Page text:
I don’t know who to talk to, I feel like a fraud and it might only be a matter of time before people see, as I increasingly do, that I don’t fit in very well in my course, and I feel like I’m gonna be crushed sooner or later. In general, I don’t know what to do, or how long I can stay in the situation I’m in.

An embarrassment of virtues

Today, while preparing for a show, I was bringing some work over from the first few months, and I  thought I wanted to hide it because I was worried about the impact and ignorant, immature fools not being able to deal with it.

An older friend of mine found out I was putting it away, evidently she had a good opinion of it, and eventually made me realise that all I was doing was hiding, when I should be expressing myself openly and honestly. I felt humiliated, the thought that I was hiding was an embarrassment to my personal virtues, for which I will ask my brother to strike me hard on the back for later as a kind of penance. After that, I decided to display the work.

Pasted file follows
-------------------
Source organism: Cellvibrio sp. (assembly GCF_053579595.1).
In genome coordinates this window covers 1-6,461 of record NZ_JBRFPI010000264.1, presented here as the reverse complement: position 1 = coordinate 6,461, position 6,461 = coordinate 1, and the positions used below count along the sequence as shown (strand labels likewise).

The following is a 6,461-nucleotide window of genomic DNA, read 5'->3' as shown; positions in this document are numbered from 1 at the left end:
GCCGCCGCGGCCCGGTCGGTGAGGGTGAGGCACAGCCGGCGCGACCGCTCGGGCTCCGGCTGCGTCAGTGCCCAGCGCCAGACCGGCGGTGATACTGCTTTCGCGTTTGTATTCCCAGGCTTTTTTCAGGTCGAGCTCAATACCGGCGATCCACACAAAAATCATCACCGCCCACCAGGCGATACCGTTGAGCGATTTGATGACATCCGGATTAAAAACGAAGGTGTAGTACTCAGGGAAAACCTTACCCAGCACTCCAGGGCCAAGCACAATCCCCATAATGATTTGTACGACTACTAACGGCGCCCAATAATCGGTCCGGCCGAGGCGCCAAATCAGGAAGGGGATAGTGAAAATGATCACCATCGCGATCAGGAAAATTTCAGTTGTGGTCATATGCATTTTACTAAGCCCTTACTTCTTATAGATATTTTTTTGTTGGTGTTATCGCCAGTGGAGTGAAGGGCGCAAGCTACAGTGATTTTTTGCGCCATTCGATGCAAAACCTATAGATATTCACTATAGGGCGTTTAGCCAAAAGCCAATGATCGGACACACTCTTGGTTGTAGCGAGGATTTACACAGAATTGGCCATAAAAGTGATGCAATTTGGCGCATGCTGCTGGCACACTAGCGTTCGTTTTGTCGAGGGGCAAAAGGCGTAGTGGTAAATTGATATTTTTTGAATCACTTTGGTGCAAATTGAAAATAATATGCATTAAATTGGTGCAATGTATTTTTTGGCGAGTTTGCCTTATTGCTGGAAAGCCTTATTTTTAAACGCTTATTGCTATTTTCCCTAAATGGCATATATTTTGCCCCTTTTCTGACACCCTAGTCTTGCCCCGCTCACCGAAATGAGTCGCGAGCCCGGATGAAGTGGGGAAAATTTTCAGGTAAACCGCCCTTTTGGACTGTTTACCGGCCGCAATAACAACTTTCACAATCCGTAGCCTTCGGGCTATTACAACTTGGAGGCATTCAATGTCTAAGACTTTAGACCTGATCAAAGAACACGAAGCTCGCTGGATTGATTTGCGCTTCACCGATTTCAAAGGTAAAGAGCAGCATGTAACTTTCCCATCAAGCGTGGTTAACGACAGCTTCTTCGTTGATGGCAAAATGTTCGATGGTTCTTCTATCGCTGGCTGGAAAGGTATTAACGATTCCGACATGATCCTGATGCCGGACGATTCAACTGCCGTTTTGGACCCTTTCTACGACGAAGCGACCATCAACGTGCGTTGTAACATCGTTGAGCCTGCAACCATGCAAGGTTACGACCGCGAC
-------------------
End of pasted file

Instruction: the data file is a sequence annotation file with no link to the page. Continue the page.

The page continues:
It also made me think that I’m really not as good at dealing with people outside the internet as i sometimes like to believe, and I had (and perhaps still have) a great lack of faith in people in the real world at large (not everyone, just most people). Perhaps because then I’ve been dealing with them in too shadowy a manner, if at all. But if I really believed in arming myself and my will, why hide?

Social change is not the only purpose of art

Art is very likely to reflect the world surrounding the artist, and his/her sentiments, experiences, and even the prism through which he/she sees the world. It is because of this that art inevitably acquires the ability to be used as a medium to affect society. There are a number of voices both in the present and the past who argue that art exists as a medium for social change and consciousness. But this argument is nonsense because it ignores the many other ways art could be used.

At its heart, art-making is about creation, it’s about physically expressing something in creative means. Those who say it exists only for the sake of social change and consciousness ignore art as a means of personal expression and feelings, of spirituality, or other non-political purposes. Not all art is protest, nor should it have to be.